Pamela Gerrish Nunn, born in England but resident in New Zealand since 1989, was educated at Leicester University (BA Hons) and University College London (MA, PhD). Her fields of specialisation are the nineteenth and early twentieth centuries and women artists/women’s art. Within these areas, she has specialised further in Pre-Raphaelitism and the art of what is currently called Greater Britain. Along with Deborah Cherry, she put Victorian women artists on the art-historical map, through her publications, teaching and widespread public lecturing in the late 1970s and early 1980s. She has taught art history since 1976 (Bristol Polytechnic) and was active in the British women’s art movement as a feminist art historian at a time when knowledge of women’s art of the past was widely felt to be lacking, yet in ever-increasing demand.

She has curated significant exhibitions from original research in her fields of specialisation, notably Pre-Raphaelite Women Artists, Manchester City Art Galleries, 1997 (co-curated with Jan Marsh); From Victorian to Modern, Djanogly Art Gallery, Nottingham, 2006; ‘Independently Modern’, Goodison room, Tate Britain, 2009; and Eleanor Fortescue-Brickdale, a Pre-Raphaelite journey, Lady Lever Gallery, Port Sunlight, 2012. 

From 1989-2009 she taught at the University of Canterbury in Christchurch, New Zealand, and works currently as an independent scholar. Her most recent published essays focus on the late Victorian and Edwardian period, and she is currently researching the painterly connections of this period between New Zealand and the Newlyn/St Ives art colonies.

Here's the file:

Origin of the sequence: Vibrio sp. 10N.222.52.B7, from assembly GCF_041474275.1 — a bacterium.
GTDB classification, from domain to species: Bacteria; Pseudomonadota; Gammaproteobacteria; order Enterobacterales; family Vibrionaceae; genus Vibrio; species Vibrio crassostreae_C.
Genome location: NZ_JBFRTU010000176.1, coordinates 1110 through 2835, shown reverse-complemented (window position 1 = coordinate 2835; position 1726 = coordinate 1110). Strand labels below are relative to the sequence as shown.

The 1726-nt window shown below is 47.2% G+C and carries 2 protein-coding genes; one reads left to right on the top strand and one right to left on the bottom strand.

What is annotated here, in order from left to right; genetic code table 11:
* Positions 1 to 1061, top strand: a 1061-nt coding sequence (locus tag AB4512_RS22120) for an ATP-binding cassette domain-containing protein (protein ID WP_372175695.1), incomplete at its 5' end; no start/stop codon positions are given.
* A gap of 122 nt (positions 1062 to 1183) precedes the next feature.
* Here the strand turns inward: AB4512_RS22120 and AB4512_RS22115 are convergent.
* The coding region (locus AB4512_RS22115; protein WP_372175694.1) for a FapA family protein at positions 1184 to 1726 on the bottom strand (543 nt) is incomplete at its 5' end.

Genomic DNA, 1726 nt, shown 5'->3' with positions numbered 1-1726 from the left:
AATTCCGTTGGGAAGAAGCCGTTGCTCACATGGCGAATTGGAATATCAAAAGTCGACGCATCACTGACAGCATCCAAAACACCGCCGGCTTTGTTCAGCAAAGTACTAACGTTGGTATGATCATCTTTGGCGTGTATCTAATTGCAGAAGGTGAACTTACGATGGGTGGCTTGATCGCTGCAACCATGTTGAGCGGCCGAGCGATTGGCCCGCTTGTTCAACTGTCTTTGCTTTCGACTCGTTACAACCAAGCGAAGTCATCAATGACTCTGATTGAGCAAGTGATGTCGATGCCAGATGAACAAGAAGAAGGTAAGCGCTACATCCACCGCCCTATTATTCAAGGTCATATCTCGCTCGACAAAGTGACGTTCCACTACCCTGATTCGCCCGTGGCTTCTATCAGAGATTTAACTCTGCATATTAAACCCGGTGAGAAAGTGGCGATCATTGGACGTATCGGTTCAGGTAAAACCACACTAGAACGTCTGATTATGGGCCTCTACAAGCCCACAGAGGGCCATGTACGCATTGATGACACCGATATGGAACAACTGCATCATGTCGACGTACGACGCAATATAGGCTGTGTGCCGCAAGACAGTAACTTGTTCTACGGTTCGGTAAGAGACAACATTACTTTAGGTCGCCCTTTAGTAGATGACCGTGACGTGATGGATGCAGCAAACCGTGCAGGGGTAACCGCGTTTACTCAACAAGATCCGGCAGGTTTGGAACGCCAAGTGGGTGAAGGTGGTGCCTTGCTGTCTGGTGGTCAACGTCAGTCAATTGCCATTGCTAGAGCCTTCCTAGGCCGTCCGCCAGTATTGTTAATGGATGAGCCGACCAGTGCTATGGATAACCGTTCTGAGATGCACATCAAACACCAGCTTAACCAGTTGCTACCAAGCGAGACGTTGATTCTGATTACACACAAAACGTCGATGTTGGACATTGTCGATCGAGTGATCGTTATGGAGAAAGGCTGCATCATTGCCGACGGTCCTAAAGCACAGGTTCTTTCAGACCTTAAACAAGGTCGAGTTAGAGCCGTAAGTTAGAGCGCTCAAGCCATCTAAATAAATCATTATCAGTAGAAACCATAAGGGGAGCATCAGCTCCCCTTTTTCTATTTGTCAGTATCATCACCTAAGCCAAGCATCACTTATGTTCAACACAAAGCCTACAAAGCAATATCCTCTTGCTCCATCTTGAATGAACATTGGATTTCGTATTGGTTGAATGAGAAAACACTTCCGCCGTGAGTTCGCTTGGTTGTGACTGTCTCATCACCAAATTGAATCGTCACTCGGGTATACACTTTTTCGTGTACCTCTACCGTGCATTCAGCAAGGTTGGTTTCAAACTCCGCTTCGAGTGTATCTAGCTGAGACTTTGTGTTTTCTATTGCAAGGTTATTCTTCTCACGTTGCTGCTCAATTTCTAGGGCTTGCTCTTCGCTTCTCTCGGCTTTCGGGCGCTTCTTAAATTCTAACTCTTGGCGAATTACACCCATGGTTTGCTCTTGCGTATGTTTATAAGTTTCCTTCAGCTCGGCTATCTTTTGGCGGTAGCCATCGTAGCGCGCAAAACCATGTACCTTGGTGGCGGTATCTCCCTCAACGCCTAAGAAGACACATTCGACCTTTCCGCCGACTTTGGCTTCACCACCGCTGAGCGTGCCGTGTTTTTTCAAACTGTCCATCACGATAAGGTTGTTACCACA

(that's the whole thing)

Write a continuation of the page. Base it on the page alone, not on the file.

Publications include: Canvassing: recollections by six Victorian women artists (Camden Press, 1986); Victorian Women Artists (The Women’s Press, 1987); Women Artists and the Pre-Raphaelite Movement (Virago, 1989 (with Jan Marsh); Problem Pictures: women and men in Victorian painting (Scolar Press, 1995); “The ‘woman question’: Ruskin and the female artist” in Ruskin’s Artists, ed. Robert Hewison (Ashgate, 2000); “Liberty, Equality and Sorority: women’s representations of the Unification of Italy” in Unfolding the South, eds. Jane Stabler and Alison Chapman (Manchester University Press, 2003); From Victorian to Modern (Philip Wilson/Djanogly Art Gallery, 2006); "Bewitched, Bothered and Bewildered by the Beauty of Life" in William Morris and the Art of Everyday Life, ed. Wendy Parkin (Cambridge Scholars Press, 2010): 109-131; "Home from Home: some Australasian artists in London 1900-1914" in The Rise of the Modern Art Market in London 1850-1939, eds. Pamela Fletcher and Anne Helmreich (Manchester University Press, 2011); “Dorothy’s Career and other Cautionary tales” in Kyriaki Hadjiafxendi and Patricia Zakreski eds, Crafting the Woman professional in the long Nineteenth Century ( Ashgate, 2013); “A Plaited Rope: Aestheticism’s debt to Pre-Raphaelitism”, in Aesthetic Lives, eds. Bénédicte Coste and Catherine Delyfer (Rivendale Press, 2013).


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Last modified 4 March 2014